Aaron Widmar
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[PHOTOS] America’s Packard Museum in Dayton: Visitor Information & Review

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The outside of the Packard Museum on S. Ludlow Street, Dayton

4.5 out of 5 stars rating



The American Packard Museum in Dayton, Ohio is actually a restored dealership formerly named the Citizen’s Motor Car Company which sold for Packard Motor Cars. The showroom floor and garage facility has been turned into a non-profit museum that maintains the original Art Deco style.

Address: 420 South Ludlow St, Dayton, Ohio 45402.

Contact: 937-226-1710 or more details on its website.

Directions:  The museum in downtown Dayton, Ohio is accessible via I-75. Take exit 53 (A if north; B if south) onto either First Street or Third Street. The museum is in a brown brick building on the intersection of South Ludlow and Franklin Street (near the Dayton Convention Center). Visitors can also enter downtown Dayton via Route 35. Watch for detours if exits or streets are closed for construction.

Parking: Street parking is available in front of the building (metered or free, depending on in you visit on the weekends), or those willing to walk will find a paid lot a couple blocks down.

Cost: $6 admission cost upon entry, but more is accepted if you enjoy your experience (tip your tour guide!).

Hours: Open every day from noon to 5pm, except on Saturdays/Sundays when the museum opens at 1pm. Closed on Christmas and News Year’s Day.

Reservations:  None needed (entrance is walk-up), but if you’re worried about crowds, it’s best to call ahead.

Handicap Accessible: The single-level museum is accessible for those with mobility aids but entrance via the breezeway  might be necessary due to the step at the main entrance.



Not to be confused with the National Packard Museum in Warren, Ohio, this museum is located in downtown Dayton. Starting out as a Packard dealership in 1917, the building became a time capsule of the heritage of this prestigious brand.

Upon entering the Packard Museum, you’ll be greeted by one of the tour guides/attendants who will take your entrance fee (cash is easiest) and take you on a guided tour of the models, artifacts, and memorabilia on display. Even if you don’t know much about Packards, or cars in general, the guides are willing to share all their knowledge, so ask lots of questions. You’ll learn what makes Packards special and their lasting impact on the automotive industry.

The collection is spread throughout two buildings with a breezeway connecting them (if you visit in winter, bring your coat for the second building). In includes all kinds of Packards throughout the years, including notable stars like the 1932 model from The Curious Case of Benjamin Button and the 1948 Henney-Landau hearse from The Godfather. Other favorites include the 1958 Hawk convertible prototype and the record-breaking 1903 Packard Grey Wolf racer.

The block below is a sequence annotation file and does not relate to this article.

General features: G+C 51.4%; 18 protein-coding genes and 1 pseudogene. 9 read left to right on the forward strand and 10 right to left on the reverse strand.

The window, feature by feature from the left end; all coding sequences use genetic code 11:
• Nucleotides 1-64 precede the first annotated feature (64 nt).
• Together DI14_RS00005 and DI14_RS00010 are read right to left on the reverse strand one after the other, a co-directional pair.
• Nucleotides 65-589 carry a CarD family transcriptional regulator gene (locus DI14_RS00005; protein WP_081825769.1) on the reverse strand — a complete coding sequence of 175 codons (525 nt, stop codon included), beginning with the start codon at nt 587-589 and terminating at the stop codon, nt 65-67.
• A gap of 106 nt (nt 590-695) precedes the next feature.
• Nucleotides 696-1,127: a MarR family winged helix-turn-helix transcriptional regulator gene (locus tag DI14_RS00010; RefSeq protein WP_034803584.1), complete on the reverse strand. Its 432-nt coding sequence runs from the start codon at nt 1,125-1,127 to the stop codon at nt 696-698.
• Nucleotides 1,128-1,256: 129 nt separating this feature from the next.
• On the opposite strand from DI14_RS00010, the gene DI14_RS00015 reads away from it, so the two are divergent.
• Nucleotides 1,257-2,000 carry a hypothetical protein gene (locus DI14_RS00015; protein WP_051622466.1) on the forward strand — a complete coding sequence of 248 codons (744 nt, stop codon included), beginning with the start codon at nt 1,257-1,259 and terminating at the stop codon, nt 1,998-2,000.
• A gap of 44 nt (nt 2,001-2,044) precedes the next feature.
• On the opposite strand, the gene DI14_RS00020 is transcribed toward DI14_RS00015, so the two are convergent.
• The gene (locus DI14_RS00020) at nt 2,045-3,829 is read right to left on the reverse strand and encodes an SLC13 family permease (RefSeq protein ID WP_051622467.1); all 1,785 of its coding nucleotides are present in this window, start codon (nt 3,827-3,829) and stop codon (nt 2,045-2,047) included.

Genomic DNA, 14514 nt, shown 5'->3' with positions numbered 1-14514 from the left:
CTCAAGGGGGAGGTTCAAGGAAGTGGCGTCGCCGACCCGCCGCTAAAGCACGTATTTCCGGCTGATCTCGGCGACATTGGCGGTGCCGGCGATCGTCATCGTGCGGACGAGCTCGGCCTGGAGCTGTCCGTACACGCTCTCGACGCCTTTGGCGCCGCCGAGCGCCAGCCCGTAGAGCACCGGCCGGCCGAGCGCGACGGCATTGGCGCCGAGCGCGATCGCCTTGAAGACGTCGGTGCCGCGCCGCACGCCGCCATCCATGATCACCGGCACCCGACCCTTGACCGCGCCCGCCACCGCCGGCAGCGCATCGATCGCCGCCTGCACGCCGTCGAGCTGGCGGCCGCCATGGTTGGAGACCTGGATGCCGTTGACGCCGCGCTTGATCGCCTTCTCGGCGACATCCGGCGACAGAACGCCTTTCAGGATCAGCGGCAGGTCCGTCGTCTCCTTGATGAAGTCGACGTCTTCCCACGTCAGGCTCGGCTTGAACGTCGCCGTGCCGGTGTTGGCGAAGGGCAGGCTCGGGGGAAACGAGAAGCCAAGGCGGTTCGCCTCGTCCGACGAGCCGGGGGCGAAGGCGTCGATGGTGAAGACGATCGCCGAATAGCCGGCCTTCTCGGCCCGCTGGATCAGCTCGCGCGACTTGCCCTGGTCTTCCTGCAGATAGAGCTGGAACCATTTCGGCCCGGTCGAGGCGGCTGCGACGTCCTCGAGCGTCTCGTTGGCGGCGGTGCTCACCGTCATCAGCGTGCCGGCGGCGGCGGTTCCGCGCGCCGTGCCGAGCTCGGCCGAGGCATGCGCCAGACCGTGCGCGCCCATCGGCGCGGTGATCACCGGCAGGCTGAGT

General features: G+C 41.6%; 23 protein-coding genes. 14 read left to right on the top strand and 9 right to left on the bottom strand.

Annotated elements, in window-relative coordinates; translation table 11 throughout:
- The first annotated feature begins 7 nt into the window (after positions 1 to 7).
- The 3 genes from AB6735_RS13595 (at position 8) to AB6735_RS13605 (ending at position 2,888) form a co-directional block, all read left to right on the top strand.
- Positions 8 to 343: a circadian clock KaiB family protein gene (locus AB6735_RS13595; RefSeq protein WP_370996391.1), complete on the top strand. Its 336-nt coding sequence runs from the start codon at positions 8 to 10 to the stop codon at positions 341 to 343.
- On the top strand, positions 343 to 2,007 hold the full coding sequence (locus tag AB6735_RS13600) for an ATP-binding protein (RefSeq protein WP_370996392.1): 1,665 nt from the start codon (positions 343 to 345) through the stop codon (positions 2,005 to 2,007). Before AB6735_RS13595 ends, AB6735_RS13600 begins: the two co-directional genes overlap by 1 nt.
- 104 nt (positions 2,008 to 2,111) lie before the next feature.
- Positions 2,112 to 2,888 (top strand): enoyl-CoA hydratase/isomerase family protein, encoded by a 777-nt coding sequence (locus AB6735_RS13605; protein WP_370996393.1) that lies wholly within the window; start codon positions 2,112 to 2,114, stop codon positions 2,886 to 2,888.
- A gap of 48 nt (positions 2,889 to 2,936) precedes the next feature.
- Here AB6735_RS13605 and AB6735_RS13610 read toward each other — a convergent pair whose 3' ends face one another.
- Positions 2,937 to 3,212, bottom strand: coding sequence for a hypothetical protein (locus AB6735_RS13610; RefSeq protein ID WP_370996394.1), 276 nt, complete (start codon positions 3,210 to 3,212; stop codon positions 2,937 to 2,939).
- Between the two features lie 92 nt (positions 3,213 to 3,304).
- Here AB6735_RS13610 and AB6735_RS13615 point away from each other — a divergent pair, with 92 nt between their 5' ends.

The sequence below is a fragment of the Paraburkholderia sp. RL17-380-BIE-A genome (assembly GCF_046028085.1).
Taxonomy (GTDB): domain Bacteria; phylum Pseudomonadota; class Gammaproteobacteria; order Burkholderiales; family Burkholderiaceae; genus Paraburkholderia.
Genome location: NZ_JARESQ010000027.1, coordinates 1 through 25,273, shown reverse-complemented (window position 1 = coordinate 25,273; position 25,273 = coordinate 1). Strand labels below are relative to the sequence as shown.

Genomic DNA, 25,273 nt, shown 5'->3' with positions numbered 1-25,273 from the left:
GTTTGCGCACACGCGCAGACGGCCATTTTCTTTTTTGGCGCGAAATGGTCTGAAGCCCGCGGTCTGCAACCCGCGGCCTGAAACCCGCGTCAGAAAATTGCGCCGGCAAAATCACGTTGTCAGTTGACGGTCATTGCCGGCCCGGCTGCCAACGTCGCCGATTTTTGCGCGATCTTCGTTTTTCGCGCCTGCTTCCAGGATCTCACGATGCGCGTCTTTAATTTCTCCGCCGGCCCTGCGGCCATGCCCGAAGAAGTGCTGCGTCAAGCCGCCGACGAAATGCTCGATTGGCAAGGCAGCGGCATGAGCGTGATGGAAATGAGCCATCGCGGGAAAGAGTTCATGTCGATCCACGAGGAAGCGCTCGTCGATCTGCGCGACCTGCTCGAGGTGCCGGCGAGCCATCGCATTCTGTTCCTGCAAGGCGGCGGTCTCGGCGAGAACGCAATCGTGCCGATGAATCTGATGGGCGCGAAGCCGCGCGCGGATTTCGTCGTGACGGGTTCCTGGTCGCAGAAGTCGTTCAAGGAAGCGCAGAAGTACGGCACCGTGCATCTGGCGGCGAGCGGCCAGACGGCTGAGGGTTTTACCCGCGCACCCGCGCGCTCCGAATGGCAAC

Once the tour is over, you’ll be let to look around at your own leisure and take pictures of the automobiles. There is a glass case in the entrance of the museum with various brand-themed souvenirs to purchase, including apparel and books.

Entire experience length: 90 minutes.



America’s Packard Museum isn’t your typical museum. While you may be used to modern buildings with big information placards giving you exhaustive details on roped-off specimens, this hall of fame is different.

You’ll receive a personal guided tour by one of the men who run the facility (older gentlemen who love to share their Packard passion). If you’re expecting a passive, un-interactive experience, it’s best you prepare yourself for plenty of conversation. That’s what makes the American Packard Museum so special–the personality and knowledge of its staff. Without that, this small destination wouldn’t nearly be as memorable.

The museum facility is definitely old and disorganized, but in a good way. It adds to the realism and charm of the collection, feeling like you’ve stepped into an actual showroom of yesteryear. Parking is difficult, as there isn’t a dedicated lot for the museum due to its location, but it’s rarely crowded enough to require a long walk.

The museum gained national attention when it won the James Bradley Award of the Society of Automotive Historians (2004), received a spotlight in The New York Times (2010), and was named one of Car Collector‘s Top 10 automotive museums.

The bottom line–if this isn’t on the top of your “to-do list” in Dayton, it should be. You might not be used to personally guided tours, especially if you’re not a talkative person, but this is an opportunity you wouldn’t want to miss.